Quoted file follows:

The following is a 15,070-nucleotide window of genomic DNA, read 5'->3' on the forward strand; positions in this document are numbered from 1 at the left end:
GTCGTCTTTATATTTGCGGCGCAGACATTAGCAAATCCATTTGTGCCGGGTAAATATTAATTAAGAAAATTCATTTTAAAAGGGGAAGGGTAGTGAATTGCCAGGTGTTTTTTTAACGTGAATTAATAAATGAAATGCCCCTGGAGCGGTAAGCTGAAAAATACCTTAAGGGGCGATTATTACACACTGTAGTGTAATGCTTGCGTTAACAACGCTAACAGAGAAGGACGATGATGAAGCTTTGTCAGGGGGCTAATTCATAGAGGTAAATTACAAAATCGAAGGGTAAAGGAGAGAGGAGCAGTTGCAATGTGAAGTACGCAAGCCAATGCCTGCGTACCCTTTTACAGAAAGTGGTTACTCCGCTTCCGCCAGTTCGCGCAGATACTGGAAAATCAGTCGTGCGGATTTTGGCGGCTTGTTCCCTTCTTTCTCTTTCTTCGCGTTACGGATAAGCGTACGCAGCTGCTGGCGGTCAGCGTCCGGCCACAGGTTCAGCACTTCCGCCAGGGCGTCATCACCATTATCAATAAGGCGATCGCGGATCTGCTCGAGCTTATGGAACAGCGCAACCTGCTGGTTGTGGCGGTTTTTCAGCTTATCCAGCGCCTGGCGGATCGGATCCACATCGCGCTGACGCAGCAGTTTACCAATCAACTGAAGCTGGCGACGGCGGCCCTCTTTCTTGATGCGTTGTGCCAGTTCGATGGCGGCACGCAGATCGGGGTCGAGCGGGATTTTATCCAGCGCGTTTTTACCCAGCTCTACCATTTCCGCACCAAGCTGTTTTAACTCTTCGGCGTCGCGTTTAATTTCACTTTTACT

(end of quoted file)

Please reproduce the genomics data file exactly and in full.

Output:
The following is a 15,070-nucleotide window of genomic DNA, read 5'->3' on the forward strand; positions in this document are numbered from 1 at the left end:
GTCGTCTTTATATTTGCGGCGCAGACATTAGCAAATCCATTTGTGCCGGGTAAATATTAATTAAGAAAATTCATTTTAAAAGGGGAAGGGTAGTGAATTGCCAGGTGTTTTTTTAACGTGAATTAATAAATGAAATGCCCCTGGAGCGGTAAGCTGAAAAATACCTTAAGGGGCGATTATTACACACTGTAGTGTAATGCTTGCGTTAACAACGCTAACAGAGAAGGACGATGATGAAGCTTTGTCAGGGGGCTAATTCATAGAGGTAAATTACAAAATCGAAGGGTAAAGGAGAGAGGAGCAGTTGCAATGTGAAGTACGCAAGCCAATGCCTGCGTACCCTTTTACAGAAAGTGGTTACTCCGCTTCCGCCAGTTCGCGCAGATACTGGAAAATCAGTCGTGCGGATTTTGGCGGCTTGTTCCCTTCTTTCTCTTTCTTCGCGTTACGGATAAGCGTACGCAGCTGCTGGCGGTCAGCGTCCGGCCACAGGTTCAGCACTTCCGCCAGGGCGTCATCACCATTATCAATAAGGCGATCGCGGATCTGCTCGAGCTTATGGAACAGCGCAACCTGCTGGTTGTGGCGGTTTTTCAGCTTATCCAGCGCCTGGCGGATCGGATCCACATCGCGCTGACGCAGCAGTTTACCAATCAACTGAAGCTGGCGACGGCGGCCCTCTTTCTTGATGCGTTGTGCCAGTTCGATGGCGGCACGCAGATCGGGGTCGAGCGGGATTTTATCCAGCGCGTTTTTACCCAGCTCTACCATTTCCGCACCAAGCTGTTTTAACTCTTCGGCGTCGCGTTTAATTTCACTTTTACT